Preah Khan means ‘sacred sword’ is a temple that has been left in a largely unreconstructed state and takes some time to visit. It is not as visually impressive as Ta Prohm, but has a personality of its own and is very a explorable temple with large trees, moss, water and long impressive dark stone corridors reflecting light and creating the fantastic temple door illusions. It also has a wealth of excellent carvings with a good scale for a long walk from one end through to the other.
Like other Buddhist temples of the time many of the Buddha images were destroyed and defaced in the later resurgence of Hinduism in the empire as seen here in the next two photos showing the Buddha’s image removed, or erased by a chisel.
Originally built as a Buddhist monastery and school, it had over 1000 monks in residence. It also was the residence of King Jayavarman VII while the royal city of Angkor Thom was being built. Preah Khan is dedicated to the father of Jayavarman VII, and is architecturally similar to Ta Prohm which was dedicated to his mother.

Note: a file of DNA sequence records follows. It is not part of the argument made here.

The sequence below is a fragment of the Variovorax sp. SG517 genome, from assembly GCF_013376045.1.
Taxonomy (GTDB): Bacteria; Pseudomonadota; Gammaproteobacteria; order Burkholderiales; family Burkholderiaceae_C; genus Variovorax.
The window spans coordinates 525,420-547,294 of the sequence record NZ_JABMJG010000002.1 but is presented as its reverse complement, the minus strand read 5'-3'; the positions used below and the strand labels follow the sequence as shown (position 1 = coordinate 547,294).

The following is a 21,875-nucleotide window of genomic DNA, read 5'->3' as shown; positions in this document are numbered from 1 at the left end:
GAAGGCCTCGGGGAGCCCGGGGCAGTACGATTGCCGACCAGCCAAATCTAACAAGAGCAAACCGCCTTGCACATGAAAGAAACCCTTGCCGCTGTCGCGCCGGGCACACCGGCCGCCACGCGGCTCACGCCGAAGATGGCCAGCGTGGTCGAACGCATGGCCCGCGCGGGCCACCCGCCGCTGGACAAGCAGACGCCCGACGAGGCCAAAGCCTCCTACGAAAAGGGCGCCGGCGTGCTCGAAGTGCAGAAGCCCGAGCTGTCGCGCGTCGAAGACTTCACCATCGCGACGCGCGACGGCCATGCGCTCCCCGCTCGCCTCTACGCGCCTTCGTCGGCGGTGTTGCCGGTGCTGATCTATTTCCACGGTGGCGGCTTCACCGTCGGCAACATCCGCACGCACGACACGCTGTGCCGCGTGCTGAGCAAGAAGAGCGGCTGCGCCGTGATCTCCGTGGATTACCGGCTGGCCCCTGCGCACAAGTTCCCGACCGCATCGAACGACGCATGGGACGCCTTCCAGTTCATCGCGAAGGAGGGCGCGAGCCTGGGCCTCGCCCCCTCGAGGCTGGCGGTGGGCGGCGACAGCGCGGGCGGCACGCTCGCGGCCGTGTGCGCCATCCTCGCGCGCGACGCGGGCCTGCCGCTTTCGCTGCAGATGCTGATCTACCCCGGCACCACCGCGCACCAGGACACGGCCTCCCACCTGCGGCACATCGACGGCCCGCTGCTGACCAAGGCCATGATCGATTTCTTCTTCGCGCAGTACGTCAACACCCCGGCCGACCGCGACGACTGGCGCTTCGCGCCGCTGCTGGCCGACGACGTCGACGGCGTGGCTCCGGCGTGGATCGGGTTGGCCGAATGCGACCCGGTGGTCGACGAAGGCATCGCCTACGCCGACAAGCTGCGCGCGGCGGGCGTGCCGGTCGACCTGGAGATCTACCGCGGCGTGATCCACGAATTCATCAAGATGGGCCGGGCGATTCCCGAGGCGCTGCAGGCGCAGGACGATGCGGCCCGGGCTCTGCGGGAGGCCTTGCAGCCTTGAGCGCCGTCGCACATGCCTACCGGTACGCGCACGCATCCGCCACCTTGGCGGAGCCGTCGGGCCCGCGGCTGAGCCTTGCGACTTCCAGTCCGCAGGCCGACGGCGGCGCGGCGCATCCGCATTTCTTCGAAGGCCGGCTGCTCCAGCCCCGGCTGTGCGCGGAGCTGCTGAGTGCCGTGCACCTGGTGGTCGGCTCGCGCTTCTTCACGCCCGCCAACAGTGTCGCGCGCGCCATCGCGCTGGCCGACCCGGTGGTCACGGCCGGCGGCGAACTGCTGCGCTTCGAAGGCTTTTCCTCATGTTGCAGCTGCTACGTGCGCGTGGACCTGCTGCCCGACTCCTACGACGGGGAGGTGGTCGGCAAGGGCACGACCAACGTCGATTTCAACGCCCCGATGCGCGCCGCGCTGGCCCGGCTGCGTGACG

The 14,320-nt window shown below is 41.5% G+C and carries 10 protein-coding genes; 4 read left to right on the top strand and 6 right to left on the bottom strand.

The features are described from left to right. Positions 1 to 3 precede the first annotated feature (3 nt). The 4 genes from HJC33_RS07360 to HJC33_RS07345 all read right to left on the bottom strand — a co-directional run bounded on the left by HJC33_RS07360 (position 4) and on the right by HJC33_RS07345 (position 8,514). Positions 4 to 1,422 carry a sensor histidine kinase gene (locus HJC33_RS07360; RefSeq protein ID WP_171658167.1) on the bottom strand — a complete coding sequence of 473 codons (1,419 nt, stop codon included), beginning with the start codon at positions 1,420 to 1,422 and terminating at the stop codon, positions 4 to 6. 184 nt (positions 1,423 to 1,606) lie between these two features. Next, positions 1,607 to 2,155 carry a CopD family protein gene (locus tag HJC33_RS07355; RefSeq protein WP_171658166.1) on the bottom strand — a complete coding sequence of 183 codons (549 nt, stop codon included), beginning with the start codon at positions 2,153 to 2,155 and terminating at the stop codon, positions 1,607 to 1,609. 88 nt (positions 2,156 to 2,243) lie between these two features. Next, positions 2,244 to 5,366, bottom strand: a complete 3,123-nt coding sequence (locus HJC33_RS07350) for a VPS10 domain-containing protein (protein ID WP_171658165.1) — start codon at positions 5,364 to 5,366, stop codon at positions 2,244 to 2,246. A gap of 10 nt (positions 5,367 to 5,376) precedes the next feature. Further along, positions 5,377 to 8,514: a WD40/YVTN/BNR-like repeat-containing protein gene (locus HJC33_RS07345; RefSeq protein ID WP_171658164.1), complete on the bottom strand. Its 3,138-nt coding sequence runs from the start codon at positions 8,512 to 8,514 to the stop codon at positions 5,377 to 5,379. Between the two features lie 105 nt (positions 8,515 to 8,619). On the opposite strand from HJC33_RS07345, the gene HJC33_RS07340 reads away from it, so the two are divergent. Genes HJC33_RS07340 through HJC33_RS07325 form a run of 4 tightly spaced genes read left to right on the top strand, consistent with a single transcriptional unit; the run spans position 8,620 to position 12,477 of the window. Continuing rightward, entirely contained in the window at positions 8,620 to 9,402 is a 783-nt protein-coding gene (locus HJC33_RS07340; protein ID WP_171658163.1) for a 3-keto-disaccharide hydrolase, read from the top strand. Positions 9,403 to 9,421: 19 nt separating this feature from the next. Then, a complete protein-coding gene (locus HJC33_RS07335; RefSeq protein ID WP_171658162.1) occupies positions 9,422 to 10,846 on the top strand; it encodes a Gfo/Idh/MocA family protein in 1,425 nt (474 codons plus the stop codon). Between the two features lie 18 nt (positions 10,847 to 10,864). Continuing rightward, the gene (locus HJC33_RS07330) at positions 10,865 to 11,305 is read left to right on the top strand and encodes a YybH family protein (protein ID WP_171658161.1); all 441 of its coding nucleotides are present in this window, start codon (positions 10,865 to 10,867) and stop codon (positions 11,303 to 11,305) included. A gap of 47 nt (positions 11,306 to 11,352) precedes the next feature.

There are networks of smaller passages, which open onto colonnades, courtyards, and rooms of all sizes. The central portion of the structure is fairly open, but exploring the outer passageways becomes increasingly difficult because of fallen stones, tree roots, and tiny openings which lead into almost completely dark interiors.
Also note the cylindrical columns on the building west of the main temple. It is one of the only examples of round columns and may be from a later period.
Walking out the west gate the insects are screeching so loud you are distracted by their noise and it almost interferes with the quiet of the temples surroundings.
Followed by the west end water pond refecting the last day’s light makes it a perfect finish to a temple visit.